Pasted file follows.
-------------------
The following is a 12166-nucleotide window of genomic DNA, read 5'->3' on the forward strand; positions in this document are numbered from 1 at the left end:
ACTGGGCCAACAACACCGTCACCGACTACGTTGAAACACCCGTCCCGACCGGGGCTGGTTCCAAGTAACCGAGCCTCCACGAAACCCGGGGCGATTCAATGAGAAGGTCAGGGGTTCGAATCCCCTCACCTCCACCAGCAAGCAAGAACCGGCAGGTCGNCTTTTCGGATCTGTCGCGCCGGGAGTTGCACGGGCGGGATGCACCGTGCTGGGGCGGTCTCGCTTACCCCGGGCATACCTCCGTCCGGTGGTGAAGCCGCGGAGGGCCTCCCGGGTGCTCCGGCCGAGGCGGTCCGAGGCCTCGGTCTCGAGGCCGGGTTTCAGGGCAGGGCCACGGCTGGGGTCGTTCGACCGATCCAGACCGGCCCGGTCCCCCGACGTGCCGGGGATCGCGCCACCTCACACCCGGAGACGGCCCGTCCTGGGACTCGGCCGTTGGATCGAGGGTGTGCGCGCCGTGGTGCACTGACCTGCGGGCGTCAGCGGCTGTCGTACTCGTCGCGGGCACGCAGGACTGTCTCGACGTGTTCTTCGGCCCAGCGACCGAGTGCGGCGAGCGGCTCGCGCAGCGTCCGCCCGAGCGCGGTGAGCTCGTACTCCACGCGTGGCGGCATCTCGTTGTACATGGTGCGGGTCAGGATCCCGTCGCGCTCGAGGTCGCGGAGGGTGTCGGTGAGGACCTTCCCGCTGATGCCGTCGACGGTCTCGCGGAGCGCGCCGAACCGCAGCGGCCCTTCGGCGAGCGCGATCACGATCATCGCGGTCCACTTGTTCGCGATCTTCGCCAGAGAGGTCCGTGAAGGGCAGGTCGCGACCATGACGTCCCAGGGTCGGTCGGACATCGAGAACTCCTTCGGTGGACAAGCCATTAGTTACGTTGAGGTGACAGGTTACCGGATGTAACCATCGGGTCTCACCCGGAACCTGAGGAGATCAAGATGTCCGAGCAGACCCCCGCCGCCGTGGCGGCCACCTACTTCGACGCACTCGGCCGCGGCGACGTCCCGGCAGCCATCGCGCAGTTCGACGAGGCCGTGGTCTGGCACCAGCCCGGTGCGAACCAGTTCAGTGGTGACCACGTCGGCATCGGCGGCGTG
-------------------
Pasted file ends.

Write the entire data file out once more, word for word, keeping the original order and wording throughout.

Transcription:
The following is a 12166-nucleotide window of genomic DNA, read 5'->3' on the forward strand; positions in this document are numbered from 1 at the left end:
ACTGGGCCAACAACACCGTCACCGACTACGTTGAAACACCCGTCCCGACCGGGGCTGGTTCCAAGTAACCGAGCCTCCACGAAACCCGGGGCGATTCAATGAGAAGGTCAGGGGTTCGAATCCCCTCACCTCCACCAGCAAGCAAGAACCGGCAGGTCGNCTTTTCGGATCTGTCGCGCCGGGAGTTGCACGGGCGGGATGCACCGTGCTGGGGCGGTCTCGCTTACCCCGGGCATACCTCCGTCCGGTGGTGAAGCCGCGGAGGGCCTCCCGGGTGCTCCGGCCGAGGCGGTCCGAGGCCTCGGTCTCGAGGCCGGGTTTCAGGGCAGGGCCACGGCTGGGGTCGTTCGACCGATCCAGACCGGCCCGGTCCCCCGACGTGCCGGGGATCGCGCCACCTCACACCCGGAGACGGCCCGTCCTGGGACTCGGCCGTTGGATCGAGGGTGTGCGCGCCGTGGTGCACTGACCTGCGGGCGTCAGCGGCTGTCGTACTCGTCGCGGGCACGCAGGACTGTCTCGACGTGTTCTTCGGCCCAGCGACCGAGTGCGGCGAGCGGCTCGCGCAGCGTCCGCCCGAGCGCGGTGAGCTCGTACTCCACGCGTGGCGGCATCTCGTTGTACATGGTGCGGGTCAGGATCCCGTCGCGCTCGAGGTCGCGGAGGGTGTCGGTGAGGACCTTCCCGCTGATGCCGTCGACGGTCTCGCGGAGCGCGCCGAACCGCAGCGGCCCTTCGGCGAGCGCGATCACGATCATCGCGGTCCACTTGTTCGCGATCTTCGCCAGAGAGGTCCGTGAAGGGCAGGTCGCGACCATGACGTCCCAGGGTCGGTCGGACATCGAGAACTCCTTCGGTGGACAAGCCATTAGTTACGTTGAGGTGACAGGTTACCGGATGTAACCATCGGGTCTCACCCGGAACCTGAGGAGATCAAGATGTCCGAGCAGACCCCCGCCGCCGTGGCGGCCACCTACTTCGACGCACTCGGCCGCGGCGACGTCCCGGCAGCCATCGCGCAGTTCGACGAGGCCGTGGTCTGGCACCAGCCCGGTGCGAACCAGTTCAGTGGTGACCACGTCGGCATCGGCGGCGTG